After Columbine and Virginia Tech, the research below makes the argument:
"Once there is war, government needs to recondition people to be willing to kill others and accept the killing of others, on a massive scale, and they begin handing out rewards. ... This message gets out into the general culture. And with TV, it's everywhere. The Iraq war has been covered in obscene detail, glamorized even."
Makes sense? Here’s selected parts of the article, which will be linked soon, if I hear back from the author. RON DZWONKOWSKI is editor of the Free Press editorial page:
Elliot Leyton closed his final lecture before retiring three years ago with a warning for America. He forecast that as the war in Iraq dragged on, the United States would likely see a rise in violent crime, even catastrophic mass homicides.Could this be why even common sense gun legislation is impossible to pass? Could this be the reason gun homicides and injuries are common place now? Guns are nothing more than another way to solve a problem, and not a frightening extreme.
Leyton was not just guessing. An anthropologist, he is an internationally regarded expert on such subjects and the author of a definitive 1986 book published in Canada as "Hunting Humans: The Rise of the Modern Multiple Murderer," and in the United States as "Compulsive Killers: The Story of the Modern Multiple Murderer." The kind of horror that erupted last week at Virginia Tech University … he was no less stunned by the toll. "At one level, nothing surprises me anymore, but when I heard how many, I gasped," he said.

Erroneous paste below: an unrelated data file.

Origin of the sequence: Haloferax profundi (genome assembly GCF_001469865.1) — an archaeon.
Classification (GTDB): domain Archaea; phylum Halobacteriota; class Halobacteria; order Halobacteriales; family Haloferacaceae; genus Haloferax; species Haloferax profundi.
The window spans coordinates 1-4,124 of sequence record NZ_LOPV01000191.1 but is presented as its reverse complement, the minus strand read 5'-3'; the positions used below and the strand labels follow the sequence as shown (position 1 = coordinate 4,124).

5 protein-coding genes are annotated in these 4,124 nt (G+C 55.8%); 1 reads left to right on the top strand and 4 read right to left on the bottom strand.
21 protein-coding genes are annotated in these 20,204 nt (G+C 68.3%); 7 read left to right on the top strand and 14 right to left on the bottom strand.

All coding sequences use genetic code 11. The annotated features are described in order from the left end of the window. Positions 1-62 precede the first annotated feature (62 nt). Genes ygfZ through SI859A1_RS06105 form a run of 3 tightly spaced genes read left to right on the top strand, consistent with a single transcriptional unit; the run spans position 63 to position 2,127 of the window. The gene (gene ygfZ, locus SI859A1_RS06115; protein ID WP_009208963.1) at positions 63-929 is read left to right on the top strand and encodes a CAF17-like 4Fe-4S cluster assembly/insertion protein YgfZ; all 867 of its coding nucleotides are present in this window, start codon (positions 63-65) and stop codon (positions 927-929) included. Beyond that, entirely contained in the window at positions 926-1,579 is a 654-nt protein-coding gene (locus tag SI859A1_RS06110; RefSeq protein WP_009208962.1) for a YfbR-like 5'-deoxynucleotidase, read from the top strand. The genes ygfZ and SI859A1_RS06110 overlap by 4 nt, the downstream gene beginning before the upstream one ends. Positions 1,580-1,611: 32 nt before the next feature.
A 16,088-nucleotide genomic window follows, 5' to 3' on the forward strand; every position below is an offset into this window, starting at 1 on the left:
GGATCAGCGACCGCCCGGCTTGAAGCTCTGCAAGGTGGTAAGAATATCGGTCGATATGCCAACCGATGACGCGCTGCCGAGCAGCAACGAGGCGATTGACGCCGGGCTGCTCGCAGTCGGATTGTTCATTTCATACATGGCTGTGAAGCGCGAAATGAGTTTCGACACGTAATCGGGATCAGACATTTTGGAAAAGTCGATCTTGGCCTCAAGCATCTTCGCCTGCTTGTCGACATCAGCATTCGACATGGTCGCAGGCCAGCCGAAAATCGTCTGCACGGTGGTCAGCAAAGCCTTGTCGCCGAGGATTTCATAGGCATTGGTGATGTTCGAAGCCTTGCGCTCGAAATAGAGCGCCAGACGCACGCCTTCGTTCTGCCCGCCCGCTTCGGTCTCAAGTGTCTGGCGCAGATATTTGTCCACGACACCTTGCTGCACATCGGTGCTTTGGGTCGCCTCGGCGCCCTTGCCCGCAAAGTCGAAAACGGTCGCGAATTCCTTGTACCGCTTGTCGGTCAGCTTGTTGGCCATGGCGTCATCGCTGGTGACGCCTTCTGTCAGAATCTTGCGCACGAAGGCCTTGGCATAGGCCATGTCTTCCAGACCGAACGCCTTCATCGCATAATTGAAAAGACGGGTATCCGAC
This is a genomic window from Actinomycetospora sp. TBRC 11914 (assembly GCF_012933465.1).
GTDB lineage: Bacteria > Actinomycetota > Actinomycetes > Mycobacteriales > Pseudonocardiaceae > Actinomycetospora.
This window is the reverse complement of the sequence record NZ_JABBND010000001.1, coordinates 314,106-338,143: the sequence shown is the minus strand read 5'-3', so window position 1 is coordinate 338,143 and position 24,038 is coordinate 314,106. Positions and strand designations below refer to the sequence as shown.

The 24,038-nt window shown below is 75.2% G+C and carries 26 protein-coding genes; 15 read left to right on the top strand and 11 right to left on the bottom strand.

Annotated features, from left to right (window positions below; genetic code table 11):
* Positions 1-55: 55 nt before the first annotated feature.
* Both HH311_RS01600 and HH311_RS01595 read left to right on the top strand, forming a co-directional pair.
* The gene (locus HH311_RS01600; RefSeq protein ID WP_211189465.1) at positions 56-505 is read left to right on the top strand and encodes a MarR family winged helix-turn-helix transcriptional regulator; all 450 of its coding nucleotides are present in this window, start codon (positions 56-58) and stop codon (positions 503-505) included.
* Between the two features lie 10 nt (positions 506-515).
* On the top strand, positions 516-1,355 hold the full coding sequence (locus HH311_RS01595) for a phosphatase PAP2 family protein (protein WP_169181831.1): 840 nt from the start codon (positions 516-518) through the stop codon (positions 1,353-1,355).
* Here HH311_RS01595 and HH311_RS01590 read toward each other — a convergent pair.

Leyton said the upsurge in American bloodshed could be tied to our endless war. His supposition is based in part on the work of two researchers at the University of California at Santa Cruz, who linked a spike in homicides to wars from 1900-74. For their 1984 book, "Violence and Crime in Cross-National Perspective," Dane Archer and Rosemary Gartner (said) There was always a war-related spike, although most often near the end or just after a war.
In the fourth chapter of their book, the researchers discuss "official violence," that is, when the government does it for a cause, as in war, and they say that "what all wars have in common is the unmistakable moral lesson that homicide is an acceptable, even praiseworthy means to a certain end."
Leyton said a nation's culture undergoes a change during wartime. "In peace time," he said, "the efforts of the media and the government are devoted to rewarding progress, building social systems and encouraging people to get along. Once there is war, government needs to recondition people to be willing to kill others and accept the killing of others, on a massive scale, and they begin handing out rewards. ... This message gets out into the general culture. And with TV, it's everywhere. The Iraq war has been covered in obscene detail, glamorized even."
And clearly, violence begets violence, or thoughts of it, as shown by the spate of school threats that have followed Virginia Tech, and also followed the Columbine High School killings, if you recall.Leyton said his research into mass murderers indicates that as their rage develops against a person or a group or an institution, they begin making destructive plans. And then something triggers deadly action that almost always ends in suicide.
So in a sense, could Cho and 32 people at Virginia Tech be more casualties of the Iraq war? That's stretching the point. And if the campus slaughter wasn't unnerving enough, consider, as the war goes on, the grim forecast from "The Man Who Studies Murder."